UN rights chief regrets Sri Lanka withdrawal from resolution


Feb 28, 2020 (LBO) - The United Nations' human rights chief expressed regret on Sri Lankan government's decision to withdraw its co-sponsorship of a 2015 resolution backing an investigation into alleged human rights violations during the island's civil war, Thursday.

Michelle Bachelet addresssing the U.N. Human Rights Council sessions in Geneva said that the decision risks setting back efforts for postwar reconciliation.

She says the State must work for all its people, and the needs of all communities, particularly the minorities, must be acknowledged and addressed.

"The fundamental problem remains that Sri Lanka has still not addressed impunity for past violations, nor undertaken the security sector reforms needed to address their drivers and enablers.
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She said systemic problems with the criminal justice system remain an impediment to real justice.

Sri Lanka co-sponsored a resolution in 2015 along with 11 other countries, including the United States, Britain, Australia and Germany, calling for an investigation into the alleged rights violations by both government forces and the now-defeated ethnic Tamil rebels in the island's civil war, which ended in 2009.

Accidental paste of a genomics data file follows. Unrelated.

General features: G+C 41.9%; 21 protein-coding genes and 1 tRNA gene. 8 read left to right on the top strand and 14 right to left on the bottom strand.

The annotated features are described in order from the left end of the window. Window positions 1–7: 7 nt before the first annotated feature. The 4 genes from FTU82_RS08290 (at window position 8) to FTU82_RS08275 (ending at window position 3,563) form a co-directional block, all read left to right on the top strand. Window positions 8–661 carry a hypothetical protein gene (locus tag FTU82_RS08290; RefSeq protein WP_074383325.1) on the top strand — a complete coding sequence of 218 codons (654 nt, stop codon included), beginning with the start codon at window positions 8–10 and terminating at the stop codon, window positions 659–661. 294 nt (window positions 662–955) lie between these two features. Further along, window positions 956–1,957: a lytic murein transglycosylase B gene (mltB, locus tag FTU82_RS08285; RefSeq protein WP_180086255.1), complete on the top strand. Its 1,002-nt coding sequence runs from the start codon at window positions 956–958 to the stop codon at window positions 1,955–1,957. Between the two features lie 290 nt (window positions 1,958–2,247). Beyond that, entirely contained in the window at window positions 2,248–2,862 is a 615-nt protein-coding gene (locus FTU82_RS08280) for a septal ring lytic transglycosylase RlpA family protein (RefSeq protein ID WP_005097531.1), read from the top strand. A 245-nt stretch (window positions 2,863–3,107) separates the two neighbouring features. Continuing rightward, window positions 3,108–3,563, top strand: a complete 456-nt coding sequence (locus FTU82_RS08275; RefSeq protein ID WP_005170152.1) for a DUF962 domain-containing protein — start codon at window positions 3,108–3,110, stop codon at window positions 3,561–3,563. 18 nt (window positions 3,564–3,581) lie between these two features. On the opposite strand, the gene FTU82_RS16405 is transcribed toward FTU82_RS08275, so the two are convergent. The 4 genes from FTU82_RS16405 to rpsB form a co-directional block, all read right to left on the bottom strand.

The resolution also called for providing answers on the fate of thousands who reportedly went missing in the war and obtaining the support of international prosecutors and judges in trials against alleged perpetrators.

“I urge the Government to preserve and build upon the gains which have been made over the last few years,@

'I encourage the Government to ensure the Office on Missing Persons and the Office of Reparations are provided with political and resource support.'

Sri Lankan Foreign Minister Dinesh Gunawardena on Wednesday announced the country's formal withdrawal from the resolution.

"Constitutionally, the resolution seeks to cast upon Sri Lanka obligations that cannot be carried out within its constitutional framework and it infringes the sovereignty of the people of Sri Lanka and violates the basic structure of the constitution," Gunawardena said.

He said Sri Lanka would address accountability issues on its own and plans to appoint a new commission to review the reports of past commissions and assess their recommendations.

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